Often business leaders and CEOs are reluctant to seek or listen to advice.
Another source of advice, often undertapped, is personal mentors. We all encounter people who are role models and who influence us, even inadvertently. Any of these people would likely be pleased to make themselves available to you for periodic exchanges. Make a plan to meet them and draw more deeply on their wisdom and insights.
Another rich source for feedback is your clients and customers. They are the best indicators of whether your business is on track for continued success or slipping in some undetected way. One very successful Saskatoon business owner calls customers every week for a chat. In doing so, he keeps a finger on the pulse of customer satisfaction and lets his customers know they are important to him.
A more formal approach to securing advice is through an advisory board or an active corporate board of directors. An advisory board consists of people you choose – trustworthy, thoughtful, experienced people who will provide you with honest feedback and support as you face the challenges of business from your solitary leadership seat. Avoid people pleasers or “yes-men” (yes-people) and people who already have a vested, and thus conflicted, interest, such as friends, relatives, and your professional advisers. Developing an advisory board or corporate board structure requires some upfront investment, but it can reap great rewards.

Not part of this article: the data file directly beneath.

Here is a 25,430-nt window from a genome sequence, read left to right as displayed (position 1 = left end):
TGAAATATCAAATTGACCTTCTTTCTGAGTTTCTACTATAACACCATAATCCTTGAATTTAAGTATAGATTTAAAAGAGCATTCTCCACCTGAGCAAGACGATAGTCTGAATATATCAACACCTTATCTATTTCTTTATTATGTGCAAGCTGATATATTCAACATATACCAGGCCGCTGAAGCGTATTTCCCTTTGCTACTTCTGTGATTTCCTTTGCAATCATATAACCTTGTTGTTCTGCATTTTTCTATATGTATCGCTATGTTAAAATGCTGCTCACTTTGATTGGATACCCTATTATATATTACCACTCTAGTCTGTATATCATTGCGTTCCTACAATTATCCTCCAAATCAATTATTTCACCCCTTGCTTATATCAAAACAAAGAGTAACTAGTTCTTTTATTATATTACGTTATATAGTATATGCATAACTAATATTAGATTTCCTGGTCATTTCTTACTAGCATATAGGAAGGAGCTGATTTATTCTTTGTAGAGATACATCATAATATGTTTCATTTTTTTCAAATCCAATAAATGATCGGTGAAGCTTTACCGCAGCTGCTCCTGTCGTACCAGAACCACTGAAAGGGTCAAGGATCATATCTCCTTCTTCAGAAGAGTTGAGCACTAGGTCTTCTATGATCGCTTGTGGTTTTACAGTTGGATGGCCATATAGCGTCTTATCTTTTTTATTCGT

On the more spontaneous side, invite a variety of people for lunch or coffee to explore all kinds of ideas and opinions. People are generally quite happy to be asked to share their thoughts.
3. Develop a good process
You will still receive some spontaneous, unsolicited advice. Sift through this advice and draw on what is useful. Discourage negative advice and discontinue relationships that are not constructive and reinforcing.
For solicited advice, be particular and proactive about the what, the who, and the how.
Schedule regular meetings with your partners or shareholders, and with your management team. Ensure the meetings are well-planned, with a fixed agenda and timeline and a skilled chairperson or meeting facilitator. Also, the right atmosphere can open the door for useful input and for critical reporting on, as one CEO put it recently, “the good, the bad, and the ugly”.
Consider how best to connect with your customers and key stakeholders, individuals who are key to your long-term success. There are any number of ways to do this effectively.
Those people closest to you in your personal life have a vested and sincere interest in your success. Keep them sufficiently informed about your business and consider their views as a balance among others.
Your attitude toward advice-seeking matters. Advice is only useful and forthcoming if you are open to it. Be aware of cognitive bias – humans are instinctively averse to changing their views and opinions. You must have a good sense of self, an open mind, and a willingness to truly listen if you are to benefit from the advice of others. The first question potential advisory board members often ask is, “will the owner really listen to what I have to say?”
Your business, your priorities and your needs change over time. Review your advisory network periodically and make adjustments.
Finally, acknowledge the gift of advice. The final decisions will always be yours to make, but they will be better informed if you tap into the wisdom of others.
Smart people surround themselves with even smarter people. Smart, brave people also actively seek frank input and feedback. Start now to maximize on advice for your business.
First published in the June 2018 edition of The Business Advisor.